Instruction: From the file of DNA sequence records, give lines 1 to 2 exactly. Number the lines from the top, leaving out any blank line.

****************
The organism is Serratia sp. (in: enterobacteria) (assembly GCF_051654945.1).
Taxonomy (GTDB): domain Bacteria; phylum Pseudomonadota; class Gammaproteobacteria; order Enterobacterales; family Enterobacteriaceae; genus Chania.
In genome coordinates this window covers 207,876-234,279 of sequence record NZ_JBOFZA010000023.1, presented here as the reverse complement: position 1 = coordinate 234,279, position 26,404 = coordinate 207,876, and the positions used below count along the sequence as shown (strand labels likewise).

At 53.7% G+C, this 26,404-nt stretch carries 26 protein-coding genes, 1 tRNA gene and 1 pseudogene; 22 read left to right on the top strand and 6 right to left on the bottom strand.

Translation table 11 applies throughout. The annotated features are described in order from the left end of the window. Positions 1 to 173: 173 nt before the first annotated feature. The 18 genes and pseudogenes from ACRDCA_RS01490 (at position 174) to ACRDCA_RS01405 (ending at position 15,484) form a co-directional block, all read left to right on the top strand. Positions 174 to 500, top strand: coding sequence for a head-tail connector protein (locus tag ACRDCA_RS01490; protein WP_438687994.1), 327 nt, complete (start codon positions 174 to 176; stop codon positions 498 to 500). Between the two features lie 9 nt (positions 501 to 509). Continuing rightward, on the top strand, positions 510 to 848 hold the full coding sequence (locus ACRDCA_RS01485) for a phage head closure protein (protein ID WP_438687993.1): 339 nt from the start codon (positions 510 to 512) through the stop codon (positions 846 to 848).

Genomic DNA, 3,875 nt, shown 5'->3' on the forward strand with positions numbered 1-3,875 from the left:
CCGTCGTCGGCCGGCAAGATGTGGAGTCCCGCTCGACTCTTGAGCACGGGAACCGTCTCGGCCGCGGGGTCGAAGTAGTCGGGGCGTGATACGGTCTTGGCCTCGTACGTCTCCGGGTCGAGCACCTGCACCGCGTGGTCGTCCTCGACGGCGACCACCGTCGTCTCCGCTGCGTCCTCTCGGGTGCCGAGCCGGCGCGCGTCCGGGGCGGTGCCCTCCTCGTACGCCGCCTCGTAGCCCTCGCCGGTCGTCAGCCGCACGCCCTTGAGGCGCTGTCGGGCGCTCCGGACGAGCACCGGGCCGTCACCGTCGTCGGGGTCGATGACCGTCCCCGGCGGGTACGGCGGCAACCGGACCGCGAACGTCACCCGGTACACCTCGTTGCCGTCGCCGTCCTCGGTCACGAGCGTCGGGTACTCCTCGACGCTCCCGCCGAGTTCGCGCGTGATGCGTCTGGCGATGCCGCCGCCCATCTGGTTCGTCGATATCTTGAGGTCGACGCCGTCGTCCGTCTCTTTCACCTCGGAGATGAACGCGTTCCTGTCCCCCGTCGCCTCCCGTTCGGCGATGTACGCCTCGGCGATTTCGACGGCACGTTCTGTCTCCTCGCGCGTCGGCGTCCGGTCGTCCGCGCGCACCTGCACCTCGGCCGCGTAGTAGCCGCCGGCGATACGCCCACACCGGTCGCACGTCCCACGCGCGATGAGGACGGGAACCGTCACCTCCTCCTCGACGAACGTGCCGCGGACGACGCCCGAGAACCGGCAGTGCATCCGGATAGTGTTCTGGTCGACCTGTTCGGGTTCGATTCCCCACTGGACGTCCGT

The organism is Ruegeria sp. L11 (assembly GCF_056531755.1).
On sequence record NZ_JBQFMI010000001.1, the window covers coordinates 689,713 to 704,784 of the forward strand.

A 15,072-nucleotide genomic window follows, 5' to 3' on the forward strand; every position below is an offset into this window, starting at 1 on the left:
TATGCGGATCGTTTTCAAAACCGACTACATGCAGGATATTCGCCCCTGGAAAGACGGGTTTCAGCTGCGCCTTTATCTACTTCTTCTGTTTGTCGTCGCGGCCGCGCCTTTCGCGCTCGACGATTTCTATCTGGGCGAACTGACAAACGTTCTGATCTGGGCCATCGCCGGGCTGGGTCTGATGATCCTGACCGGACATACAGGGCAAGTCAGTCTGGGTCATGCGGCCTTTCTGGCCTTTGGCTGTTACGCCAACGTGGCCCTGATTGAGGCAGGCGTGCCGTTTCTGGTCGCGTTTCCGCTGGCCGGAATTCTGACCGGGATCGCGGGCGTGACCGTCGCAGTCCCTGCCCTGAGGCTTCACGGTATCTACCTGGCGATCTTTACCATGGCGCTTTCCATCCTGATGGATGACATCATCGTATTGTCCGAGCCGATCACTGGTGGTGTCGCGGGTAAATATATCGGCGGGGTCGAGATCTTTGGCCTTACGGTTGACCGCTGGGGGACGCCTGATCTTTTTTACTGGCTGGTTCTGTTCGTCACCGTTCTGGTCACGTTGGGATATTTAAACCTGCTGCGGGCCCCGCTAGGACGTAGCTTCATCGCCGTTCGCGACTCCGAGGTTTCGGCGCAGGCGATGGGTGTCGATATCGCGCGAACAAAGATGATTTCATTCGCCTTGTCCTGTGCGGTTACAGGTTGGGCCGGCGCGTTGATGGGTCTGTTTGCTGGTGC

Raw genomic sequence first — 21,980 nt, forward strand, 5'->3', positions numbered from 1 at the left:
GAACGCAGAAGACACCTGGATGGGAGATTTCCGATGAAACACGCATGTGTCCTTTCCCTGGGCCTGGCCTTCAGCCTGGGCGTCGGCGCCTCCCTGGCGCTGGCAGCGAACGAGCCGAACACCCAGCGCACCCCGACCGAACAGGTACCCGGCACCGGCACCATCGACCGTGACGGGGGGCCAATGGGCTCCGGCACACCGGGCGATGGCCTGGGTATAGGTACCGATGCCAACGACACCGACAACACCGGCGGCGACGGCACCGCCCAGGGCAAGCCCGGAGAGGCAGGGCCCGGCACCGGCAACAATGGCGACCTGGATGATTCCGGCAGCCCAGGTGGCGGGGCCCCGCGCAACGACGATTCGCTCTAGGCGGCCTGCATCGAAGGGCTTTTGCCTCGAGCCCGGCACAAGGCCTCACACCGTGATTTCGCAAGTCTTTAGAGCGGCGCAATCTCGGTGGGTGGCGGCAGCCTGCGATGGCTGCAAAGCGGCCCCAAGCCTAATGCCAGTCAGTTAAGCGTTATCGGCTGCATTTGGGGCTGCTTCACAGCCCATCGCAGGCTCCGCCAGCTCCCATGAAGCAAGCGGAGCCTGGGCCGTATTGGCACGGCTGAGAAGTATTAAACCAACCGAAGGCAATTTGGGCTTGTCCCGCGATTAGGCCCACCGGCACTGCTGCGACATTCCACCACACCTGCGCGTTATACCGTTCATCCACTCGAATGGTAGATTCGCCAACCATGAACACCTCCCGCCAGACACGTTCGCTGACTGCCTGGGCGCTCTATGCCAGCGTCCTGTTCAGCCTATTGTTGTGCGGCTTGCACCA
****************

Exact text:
The organism is Serratia sp. (in: enterobacteria) (assembly GCF_051654945.1).
Taxonomy (GTDB): domain Bacteria; phylum Pseudomonadota; class Gammaproteobacteria; order Enterobacterales; family Enterobacteriaceae; genus Chania.